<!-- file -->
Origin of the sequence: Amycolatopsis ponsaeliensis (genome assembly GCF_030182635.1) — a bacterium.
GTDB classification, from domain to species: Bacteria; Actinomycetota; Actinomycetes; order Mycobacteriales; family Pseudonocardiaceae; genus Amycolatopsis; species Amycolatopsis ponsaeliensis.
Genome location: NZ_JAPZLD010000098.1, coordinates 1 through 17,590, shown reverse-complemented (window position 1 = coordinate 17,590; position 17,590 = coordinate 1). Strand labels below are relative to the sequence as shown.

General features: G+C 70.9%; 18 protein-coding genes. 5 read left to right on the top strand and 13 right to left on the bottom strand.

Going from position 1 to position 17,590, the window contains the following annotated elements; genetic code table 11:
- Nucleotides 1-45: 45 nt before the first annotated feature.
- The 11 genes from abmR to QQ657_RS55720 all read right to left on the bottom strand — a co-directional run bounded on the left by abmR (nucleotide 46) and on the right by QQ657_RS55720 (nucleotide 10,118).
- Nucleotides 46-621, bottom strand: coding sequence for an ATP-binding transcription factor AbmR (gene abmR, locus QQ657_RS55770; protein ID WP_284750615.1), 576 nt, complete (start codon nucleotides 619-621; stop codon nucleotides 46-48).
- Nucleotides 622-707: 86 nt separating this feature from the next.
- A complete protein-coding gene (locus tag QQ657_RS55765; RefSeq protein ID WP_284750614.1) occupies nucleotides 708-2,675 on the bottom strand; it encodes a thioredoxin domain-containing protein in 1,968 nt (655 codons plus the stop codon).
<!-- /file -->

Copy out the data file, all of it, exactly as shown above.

Origin of the sequence: Amycolatopsis ponsaeliensis (genome assembly GCF_030182635.1) — a bacterium.
GTDB classification, from domain to species: Bacteria; Actinomycetota; Actinomycetes; order Mycobacteriales; family Pseudonocardiaceae; genus Amycolatopsis; species Amycolatopsis ponsaeliensis.
Genome location: NZ_JAPZLD010000098.1, coordinates 1 through 17,590, shown reverse-complemented (window position 1 = coordinate 17,590; position 17,590 = coordinate 1). Strand labels below are relative to the sequence as shown.

General features: G+C 70.9%; 18 protein-coding genes. 5 read left to right on the top strand and 13 right to left on the bottom strand.

Going from position 1 to position 17,590, the window contains the following annotated elements; genetic code table 11:
- Nucleotides 1-45: 45 nt before the first annotated feature.
- The 11 genes from abmR to QQ657_RS55720 all read right to left on the bottom strand — a co-directional run bounded on the left by abmR (nucleotide 46) and on the right by QQ657_RS55720 (nucleotide 10,118).
- Nucleotides 46-621, bottom strand: coding sequence for an ATP-binding transcription factor AbmR (gene abmR, locus QQ657_RS55770; protein ID WP_284750615.1), 576 nt, complete (start codon nucleotides 619-621; stop codon nucleotides 46-48).
- Nucleotides 622-707: 86 nt separating this feature from the next.
- A complete protein-coding gene (locus tag QQ657_RS55765; RefSeq protein ID WP_284750614.1) occupies nucleotides 708-2,675 on the bottom strand; it encodes a thioredoxin domain-containing protein in 1,968 nt (655 codons plus the stop codon).